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7

You express it with the present tense. The Latin present cano stands for both the English present "I sing" and the present continuous "I am singing". Only context will determine which English translation is more suitable for cano, but both English tenses can be translated with cano. If you have a specific case where you want to make a ...


5

This is a special exception to the normal tense rules. When dum is used with an ongoing action happening in the past, it's normally followed by the present tense, not the imperfect. The imperfect is allowed too, if you want to put a lot of emphasis on the past-tense-ness of it all, but the present tense is more common. (Note that this isn't the only time you'...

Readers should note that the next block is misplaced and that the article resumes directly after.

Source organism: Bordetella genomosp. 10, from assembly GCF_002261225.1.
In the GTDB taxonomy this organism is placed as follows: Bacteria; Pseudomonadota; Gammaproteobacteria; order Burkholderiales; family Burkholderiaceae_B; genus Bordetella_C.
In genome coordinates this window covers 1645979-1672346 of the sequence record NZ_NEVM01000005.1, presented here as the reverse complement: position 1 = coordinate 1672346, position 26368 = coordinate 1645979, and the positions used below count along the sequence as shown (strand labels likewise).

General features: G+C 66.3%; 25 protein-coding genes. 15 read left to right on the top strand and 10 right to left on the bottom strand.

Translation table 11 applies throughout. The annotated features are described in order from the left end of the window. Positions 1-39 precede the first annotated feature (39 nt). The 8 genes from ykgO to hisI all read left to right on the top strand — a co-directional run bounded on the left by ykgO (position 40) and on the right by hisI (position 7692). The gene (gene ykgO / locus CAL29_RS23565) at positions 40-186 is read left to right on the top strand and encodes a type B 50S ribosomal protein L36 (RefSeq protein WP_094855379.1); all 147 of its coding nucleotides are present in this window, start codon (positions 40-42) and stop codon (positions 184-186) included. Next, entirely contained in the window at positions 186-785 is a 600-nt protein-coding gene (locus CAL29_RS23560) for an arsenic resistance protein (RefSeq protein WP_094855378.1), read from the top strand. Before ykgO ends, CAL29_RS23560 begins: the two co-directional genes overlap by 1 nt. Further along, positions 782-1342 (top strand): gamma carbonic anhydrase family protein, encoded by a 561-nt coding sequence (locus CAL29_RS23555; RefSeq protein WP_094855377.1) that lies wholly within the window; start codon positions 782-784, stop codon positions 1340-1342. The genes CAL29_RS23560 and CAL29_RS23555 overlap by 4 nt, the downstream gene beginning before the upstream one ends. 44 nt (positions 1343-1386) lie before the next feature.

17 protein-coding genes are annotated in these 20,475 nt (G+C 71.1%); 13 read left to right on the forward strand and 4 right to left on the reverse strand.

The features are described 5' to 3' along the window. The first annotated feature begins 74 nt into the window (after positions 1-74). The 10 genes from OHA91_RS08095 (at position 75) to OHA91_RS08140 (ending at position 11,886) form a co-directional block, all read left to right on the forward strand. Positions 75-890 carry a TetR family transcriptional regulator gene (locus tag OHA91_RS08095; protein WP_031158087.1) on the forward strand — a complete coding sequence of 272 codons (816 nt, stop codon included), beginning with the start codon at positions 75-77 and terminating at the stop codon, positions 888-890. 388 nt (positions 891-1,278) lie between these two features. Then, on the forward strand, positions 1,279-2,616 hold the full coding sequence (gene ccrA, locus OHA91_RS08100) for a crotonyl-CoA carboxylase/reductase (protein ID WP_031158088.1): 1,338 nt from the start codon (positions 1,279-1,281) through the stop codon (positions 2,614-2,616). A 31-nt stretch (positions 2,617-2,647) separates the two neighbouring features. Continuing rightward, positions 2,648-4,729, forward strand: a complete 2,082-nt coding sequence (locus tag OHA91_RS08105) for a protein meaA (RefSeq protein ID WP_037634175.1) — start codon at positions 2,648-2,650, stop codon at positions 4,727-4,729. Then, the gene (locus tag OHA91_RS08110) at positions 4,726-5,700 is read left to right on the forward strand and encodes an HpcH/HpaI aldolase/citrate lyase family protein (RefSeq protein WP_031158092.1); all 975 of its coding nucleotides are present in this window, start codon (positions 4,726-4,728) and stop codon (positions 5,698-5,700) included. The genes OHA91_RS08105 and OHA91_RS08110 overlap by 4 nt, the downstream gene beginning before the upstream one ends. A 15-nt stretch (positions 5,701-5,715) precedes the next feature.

2

Given the final line stellulam sequendo, it's unlikely that they would all indicate different tenses. In proper Latin at least, you'd expect a cum construction or an ablative absolute, not this. The historical present is common throughout Latin writings, prose and poetry alike, and although it is often used in vivid narration, that's not always the case. See ...


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